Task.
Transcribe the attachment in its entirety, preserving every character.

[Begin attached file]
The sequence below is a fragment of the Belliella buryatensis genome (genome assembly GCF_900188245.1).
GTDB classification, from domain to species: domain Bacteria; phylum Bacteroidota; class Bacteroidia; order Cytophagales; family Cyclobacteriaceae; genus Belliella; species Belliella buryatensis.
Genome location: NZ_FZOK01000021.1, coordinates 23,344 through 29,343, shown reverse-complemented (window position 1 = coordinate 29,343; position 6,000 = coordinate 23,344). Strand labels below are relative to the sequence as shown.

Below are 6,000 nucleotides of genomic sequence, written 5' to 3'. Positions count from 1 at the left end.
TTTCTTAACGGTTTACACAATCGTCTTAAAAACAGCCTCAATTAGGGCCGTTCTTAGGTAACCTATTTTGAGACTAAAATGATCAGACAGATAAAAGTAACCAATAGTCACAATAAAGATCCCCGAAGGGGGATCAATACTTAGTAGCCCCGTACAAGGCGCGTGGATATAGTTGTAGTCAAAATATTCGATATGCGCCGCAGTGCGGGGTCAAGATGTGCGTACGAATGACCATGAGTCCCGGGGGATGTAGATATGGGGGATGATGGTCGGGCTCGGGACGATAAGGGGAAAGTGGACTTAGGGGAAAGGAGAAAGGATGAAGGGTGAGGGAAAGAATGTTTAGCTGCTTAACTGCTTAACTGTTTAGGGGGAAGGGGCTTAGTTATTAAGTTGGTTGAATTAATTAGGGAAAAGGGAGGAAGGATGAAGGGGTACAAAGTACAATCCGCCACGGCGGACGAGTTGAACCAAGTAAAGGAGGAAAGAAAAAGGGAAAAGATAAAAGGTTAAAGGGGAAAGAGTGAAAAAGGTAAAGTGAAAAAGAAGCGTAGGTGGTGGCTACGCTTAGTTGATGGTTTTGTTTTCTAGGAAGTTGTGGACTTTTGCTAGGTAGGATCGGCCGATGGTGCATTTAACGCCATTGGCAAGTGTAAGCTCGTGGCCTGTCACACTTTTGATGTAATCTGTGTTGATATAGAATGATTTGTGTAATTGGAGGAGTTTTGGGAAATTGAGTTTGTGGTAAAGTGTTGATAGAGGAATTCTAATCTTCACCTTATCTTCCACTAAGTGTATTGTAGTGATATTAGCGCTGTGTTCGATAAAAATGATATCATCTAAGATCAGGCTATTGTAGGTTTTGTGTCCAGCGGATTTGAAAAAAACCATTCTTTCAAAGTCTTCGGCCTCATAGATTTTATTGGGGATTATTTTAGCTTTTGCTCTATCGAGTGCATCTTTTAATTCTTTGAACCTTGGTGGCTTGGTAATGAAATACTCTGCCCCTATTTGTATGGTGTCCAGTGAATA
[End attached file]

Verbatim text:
The sequence below is a fragment of the Belliella buryatensis genome (genome assembly GCF_900188245.1).
GTDB classification, from domain to species: domain Bacteria; phylum Bacteroidota; class Bacteroidia; order Cytophagales; family Cyclobacteriaceae; genus Belliella; species Belliella buryatensis.
Genome location: NZ_FZOK01000021.1, coordinates 23,344 through 29,343, shown reverse-complemented (window position 1 = coordinate 29,343; position 6,000 = coordinate 23,344). Strand labels below are relative to the sequence as shown.

Below are 6,000 nucleotides of genomic sequence, written 5' to 3'. Positions count from 1 at the left end.
TTTCTTAACGGTTTACACAATCGTCTTAAAAACAGCCTCAATTAGGGCCGTTCTTAGGTAACCTATTTTGAGACTAAAATGATCAGACAGATAAAAGTAACCAATAGTCACAATAAAGATCCCCGAAGGGGGATCAATACTTAGTAGCCCCGTACAAGGCGCGTGGATATAGTTGTAGTCAAAATATTCGATATGCGCCGCAGTGCGGGGTCAAGATGTGCGTACGAATGACCATGAGTCCCGGGGGATGTAGATATGGGGGATGATGGTCGGGCTCGGGACGATAAGGGGAAAGTGGACTTAGGGGAAAGGAGAAAGGATGAAGGGTGAGGGAAAGAATGTTTAGCTGCTTAACTGCTTAACTGTTTAGGGGGAAGGGGCTTAGTTATTAAGTTGGTTGAATTAATTAGGGAAAAGGGAGGAAGGATGAAGGGGTACAAAGTACAATCCGCCACGGCGGACGAGTTGAACCAAGTAAAGGAGGAAAGAAAAAGGGAAAAGATAAAAGGTTAAAGGGGAAAGAGTGAAAAAGGTAAAGTGAAAAAGAAGCGTAGGTGGTGGCTACGCTTAGTTGATGGTTTTGTTTTCTAGGAAGTTGTGGACTTTTGCTAGGTAGGATCGGCCGATGGTGCATTTAACGCCATTGGCAAGTGTAAGCTCGTGGCCTGTCACACTTTTGATGTAATCTGTGTTGATATAGAATGATTTGTGTAATTGGAGGAGTTTTGGGAAATTGAGTTTGTGGTAAAGTGTTGATAGAGGAATTCTAATCTTCACCTTATCTTCCACTAAGTGTATTGTAGTGATATTAGCGCTGTGTTCGATAAAAATGATATCATCTAAGATCAGGCTATTGTAGGTTTTGTGTCCAGCGGATTTGAAAAAAACCATTCTTTCAAAGTCTTCGGCCTCATAGATTTTATTGGGGATTATTTTAGCTTTTGCTCTATCGAGTGCATCTTTTAATTCTTTGAACCTTGGTGGCTTGGTAATGAAATACTCTGCCCCTATTTGTATGGTGTCCAGTGAATA